In the north of Kyoto lies Daitoku-ji, the “Temple of Great Virtue”. It is not one single temple, but rather a sprawling complex of 22 subtemples located on 27 hectares of land. Daitoku-ji belongs to the Rinzai sect of Zen Buddhism, and in fact it is the headquarters of its own branch of Buddhism.
It was founded around 1315 by the monk Daito Kokushi with imperial support as a small monastery. Like many buildings in Kyoto, the temple was destroyed during the Onin Wars of the 15th century but was rebuilt later. Therefore, the main buildings of Daitoku-ji – altogether National Treasures – date back only to the 15th century.
The main buildings of the temple are the vermilion Sanmon Gate, the Buddha and Dharma Halls, the Abbot’s Quarters, as well as a Bathhouse and a Sutra Library. In front of the Sanmon Gate lies the Chokushimon (Imperial Messenger Gate) that was moved here from the Imperial Palace.
These buildings, although they are not usually accessible, can all be viewed from the main path that leads through the temple and is lined with large pine trees. Smaller paths lead to the gates of the different subtemples that are all more or less independent and were added to the complex over time, often founded by noble families.
Daitoku-ji saw a boost in prominence in the late 16th century when Hideyoshi donated land and money and had the remains of Oda Nobunaga and his closest family buried in the specially founded subtemple Soken-in. I’ve posted about Soken-in before, to my mind it’s not the most exciting of all the temples of the complex.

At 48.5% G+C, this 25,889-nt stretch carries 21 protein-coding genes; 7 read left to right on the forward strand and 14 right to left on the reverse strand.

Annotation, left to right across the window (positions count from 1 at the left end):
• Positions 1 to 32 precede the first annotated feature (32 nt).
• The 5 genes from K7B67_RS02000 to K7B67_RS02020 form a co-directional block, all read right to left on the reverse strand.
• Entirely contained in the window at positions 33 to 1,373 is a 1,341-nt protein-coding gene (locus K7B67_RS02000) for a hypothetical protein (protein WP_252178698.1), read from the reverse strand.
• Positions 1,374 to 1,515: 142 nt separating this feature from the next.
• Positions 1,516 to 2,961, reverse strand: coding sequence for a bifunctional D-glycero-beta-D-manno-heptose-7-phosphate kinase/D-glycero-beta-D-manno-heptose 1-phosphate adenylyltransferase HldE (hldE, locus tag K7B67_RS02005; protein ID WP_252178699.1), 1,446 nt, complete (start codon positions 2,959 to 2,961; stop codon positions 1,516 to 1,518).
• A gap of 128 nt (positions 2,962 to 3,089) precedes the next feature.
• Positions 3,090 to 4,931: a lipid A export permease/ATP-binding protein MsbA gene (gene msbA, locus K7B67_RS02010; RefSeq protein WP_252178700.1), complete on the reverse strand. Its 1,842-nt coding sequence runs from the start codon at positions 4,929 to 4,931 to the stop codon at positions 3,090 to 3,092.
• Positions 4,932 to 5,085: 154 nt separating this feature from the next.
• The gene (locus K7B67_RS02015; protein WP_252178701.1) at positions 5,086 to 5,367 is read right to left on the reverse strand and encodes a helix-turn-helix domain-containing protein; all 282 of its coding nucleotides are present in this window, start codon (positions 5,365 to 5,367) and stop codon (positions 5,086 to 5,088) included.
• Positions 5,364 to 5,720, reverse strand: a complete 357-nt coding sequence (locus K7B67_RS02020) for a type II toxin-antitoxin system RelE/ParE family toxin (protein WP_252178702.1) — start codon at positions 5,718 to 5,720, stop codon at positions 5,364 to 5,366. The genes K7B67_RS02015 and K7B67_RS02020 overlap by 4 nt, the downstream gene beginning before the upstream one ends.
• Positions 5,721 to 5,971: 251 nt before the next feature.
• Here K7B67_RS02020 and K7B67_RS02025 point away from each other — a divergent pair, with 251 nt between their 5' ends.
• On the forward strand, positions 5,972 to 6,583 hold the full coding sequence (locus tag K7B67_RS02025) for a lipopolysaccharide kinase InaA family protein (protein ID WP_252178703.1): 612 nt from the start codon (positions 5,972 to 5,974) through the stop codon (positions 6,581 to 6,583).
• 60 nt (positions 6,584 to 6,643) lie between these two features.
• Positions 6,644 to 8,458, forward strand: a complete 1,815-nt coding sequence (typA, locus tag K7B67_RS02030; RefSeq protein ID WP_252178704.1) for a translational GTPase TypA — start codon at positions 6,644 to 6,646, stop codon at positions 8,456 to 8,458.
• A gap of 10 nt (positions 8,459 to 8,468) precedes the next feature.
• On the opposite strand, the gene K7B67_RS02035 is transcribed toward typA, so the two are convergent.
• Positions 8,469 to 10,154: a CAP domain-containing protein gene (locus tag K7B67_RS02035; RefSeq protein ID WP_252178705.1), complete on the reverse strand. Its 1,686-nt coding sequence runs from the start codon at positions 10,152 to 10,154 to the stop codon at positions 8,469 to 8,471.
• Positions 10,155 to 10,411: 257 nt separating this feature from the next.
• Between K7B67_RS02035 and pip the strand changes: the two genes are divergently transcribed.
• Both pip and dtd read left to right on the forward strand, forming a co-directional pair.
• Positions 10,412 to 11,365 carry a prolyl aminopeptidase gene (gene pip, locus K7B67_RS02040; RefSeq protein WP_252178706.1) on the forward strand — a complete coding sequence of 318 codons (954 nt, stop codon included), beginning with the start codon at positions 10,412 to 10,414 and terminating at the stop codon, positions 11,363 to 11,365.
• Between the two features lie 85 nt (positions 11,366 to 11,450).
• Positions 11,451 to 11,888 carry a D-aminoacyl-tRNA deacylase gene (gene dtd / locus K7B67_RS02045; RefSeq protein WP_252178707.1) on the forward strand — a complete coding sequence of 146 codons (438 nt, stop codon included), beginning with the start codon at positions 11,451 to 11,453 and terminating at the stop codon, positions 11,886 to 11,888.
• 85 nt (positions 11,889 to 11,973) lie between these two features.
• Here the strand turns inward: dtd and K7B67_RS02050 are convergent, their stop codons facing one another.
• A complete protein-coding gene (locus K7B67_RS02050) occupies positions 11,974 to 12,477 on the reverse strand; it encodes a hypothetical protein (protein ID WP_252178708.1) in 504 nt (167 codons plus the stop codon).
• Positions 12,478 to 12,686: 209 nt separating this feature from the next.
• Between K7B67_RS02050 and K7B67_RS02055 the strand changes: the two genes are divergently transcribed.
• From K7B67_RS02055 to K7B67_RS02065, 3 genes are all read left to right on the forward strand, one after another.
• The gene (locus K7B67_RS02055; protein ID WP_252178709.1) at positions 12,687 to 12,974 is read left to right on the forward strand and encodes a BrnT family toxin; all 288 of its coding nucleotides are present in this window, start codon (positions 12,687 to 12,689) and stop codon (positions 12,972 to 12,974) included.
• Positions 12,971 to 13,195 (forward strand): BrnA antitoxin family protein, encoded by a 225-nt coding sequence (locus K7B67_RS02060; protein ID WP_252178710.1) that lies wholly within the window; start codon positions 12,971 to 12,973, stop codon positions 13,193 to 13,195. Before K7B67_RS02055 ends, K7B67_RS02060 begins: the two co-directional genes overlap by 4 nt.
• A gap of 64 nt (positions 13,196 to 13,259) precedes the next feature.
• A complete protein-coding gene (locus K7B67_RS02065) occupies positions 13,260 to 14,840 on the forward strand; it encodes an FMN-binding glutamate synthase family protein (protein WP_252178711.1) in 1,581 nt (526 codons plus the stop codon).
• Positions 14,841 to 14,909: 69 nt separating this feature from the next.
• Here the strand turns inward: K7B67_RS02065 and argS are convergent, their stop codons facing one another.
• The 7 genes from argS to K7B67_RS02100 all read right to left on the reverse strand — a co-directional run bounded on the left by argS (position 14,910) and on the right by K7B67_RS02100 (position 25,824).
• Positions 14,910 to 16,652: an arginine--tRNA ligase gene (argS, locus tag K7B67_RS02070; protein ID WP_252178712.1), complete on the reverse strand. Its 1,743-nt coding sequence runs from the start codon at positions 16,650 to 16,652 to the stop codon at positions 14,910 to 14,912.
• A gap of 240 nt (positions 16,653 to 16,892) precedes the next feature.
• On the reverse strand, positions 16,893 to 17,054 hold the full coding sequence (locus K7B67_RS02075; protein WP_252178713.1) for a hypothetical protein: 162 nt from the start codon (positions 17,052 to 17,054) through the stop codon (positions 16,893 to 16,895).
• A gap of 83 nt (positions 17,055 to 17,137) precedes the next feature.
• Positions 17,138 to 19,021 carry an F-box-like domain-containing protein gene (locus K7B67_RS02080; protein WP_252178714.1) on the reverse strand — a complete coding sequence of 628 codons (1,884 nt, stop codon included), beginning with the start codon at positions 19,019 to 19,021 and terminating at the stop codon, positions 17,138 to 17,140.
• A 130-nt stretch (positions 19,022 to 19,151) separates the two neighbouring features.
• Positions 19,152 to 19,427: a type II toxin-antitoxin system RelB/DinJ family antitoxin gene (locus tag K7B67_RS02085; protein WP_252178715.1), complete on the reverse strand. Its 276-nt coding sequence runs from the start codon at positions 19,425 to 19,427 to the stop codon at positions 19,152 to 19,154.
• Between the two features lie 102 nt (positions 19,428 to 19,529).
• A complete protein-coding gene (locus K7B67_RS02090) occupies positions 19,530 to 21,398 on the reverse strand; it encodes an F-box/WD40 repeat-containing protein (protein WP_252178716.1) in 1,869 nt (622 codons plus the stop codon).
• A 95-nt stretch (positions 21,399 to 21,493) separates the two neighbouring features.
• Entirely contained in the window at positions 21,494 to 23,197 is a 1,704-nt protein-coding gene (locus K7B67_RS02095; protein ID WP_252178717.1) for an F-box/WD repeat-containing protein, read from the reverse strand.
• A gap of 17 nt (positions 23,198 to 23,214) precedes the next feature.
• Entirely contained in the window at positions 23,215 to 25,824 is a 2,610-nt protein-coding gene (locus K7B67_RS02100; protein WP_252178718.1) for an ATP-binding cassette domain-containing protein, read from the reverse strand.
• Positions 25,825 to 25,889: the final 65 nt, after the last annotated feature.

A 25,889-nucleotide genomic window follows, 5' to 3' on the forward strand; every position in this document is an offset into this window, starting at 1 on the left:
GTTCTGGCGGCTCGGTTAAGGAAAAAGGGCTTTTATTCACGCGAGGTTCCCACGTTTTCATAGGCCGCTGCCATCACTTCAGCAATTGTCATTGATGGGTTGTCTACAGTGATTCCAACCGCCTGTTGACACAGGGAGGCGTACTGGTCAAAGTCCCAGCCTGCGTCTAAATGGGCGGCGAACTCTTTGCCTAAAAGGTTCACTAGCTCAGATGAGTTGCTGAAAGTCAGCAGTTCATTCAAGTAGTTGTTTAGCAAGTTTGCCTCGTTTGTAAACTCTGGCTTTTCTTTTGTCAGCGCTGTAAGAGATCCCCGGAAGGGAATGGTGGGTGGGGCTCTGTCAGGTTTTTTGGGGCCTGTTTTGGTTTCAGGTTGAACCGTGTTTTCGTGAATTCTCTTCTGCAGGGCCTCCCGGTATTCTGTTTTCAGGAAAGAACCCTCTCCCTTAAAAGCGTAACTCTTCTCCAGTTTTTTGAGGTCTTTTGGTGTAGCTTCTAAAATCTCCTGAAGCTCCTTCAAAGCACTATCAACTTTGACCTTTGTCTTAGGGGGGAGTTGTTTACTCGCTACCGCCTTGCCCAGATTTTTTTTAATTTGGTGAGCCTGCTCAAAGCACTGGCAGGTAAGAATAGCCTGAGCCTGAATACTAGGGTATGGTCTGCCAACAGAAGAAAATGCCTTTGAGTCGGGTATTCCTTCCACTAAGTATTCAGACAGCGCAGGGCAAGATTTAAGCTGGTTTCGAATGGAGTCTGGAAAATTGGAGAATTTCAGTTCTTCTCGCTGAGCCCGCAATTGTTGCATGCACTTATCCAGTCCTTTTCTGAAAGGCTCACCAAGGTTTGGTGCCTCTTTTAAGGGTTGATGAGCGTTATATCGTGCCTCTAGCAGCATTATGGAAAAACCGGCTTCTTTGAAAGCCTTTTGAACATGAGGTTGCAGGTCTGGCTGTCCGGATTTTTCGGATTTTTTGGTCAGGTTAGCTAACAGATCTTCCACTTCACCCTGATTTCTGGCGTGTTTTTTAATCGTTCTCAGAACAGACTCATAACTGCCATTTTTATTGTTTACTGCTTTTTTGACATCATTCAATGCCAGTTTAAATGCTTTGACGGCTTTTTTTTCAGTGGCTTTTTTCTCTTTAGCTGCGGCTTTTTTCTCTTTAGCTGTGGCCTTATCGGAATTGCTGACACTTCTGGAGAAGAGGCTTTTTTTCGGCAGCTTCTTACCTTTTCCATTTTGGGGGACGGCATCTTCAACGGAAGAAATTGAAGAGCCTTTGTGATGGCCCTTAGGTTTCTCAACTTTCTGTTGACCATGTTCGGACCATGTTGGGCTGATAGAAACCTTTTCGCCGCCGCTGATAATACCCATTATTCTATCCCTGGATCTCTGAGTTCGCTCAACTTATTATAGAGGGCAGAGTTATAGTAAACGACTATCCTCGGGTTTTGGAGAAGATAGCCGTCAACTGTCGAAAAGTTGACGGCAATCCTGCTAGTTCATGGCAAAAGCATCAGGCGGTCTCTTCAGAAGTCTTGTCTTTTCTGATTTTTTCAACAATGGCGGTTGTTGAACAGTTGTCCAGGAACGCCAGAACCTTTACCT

Daitoku-ji is also connected to tea master Sen-no-Rikyu, who had the vermillion Sanmon Gate renovated. A popular story has it that he placed an image of himself in the second floor of this gate, which enraged Hideyoshi so much that he ordered him to commit seppuku.
To this day, the whole temple complex is a living monastery, where monks learn, teach, and practice Buddhism. Therefore, many of the subtemples are generally not accessible to the public, except for short viewings during select times.
One of the most important subtemples is Shinju-an, which was founded in 1491 in memory of Ikkyu Sojun, who was essential for the rebuilding of Daitoku-ji. He was a rather eccentric priest, and Shinju-an treasures his memory with fusuma paintings by contemporary artists. It is also the place where the fathers of modern Noh, Kan-ami and Ze-ami, are buried.
The subtemple Daisen-in is one of the most important Zen temples of all Kyoto. It has fusuma paintings by Zen monk Soami, but the important thing to see is the dry landscape garden that stems from the Muromachi era. It depicts the Chinese idea of paradise, and its pebbly waters flow all around the main hall.
Juko-in is the family temple for Sen-no-Rikyu and his descendants, and thus plays an important role in Kyoto’s tea world. All the heads of the three main family branches of tea ceremony are buried here. Juko-in is also famous for its16th-century fusuma paintings by Kano Eitoku.
Most of the subtemples of Daitoku-ji hold important treasures of Japanese history, may it be their buildings themselves, their fusuma paintings, or Buddhist statues or other relics. While they may seem all alike to the casual observer, it is worth looking at the little details that make all the difference.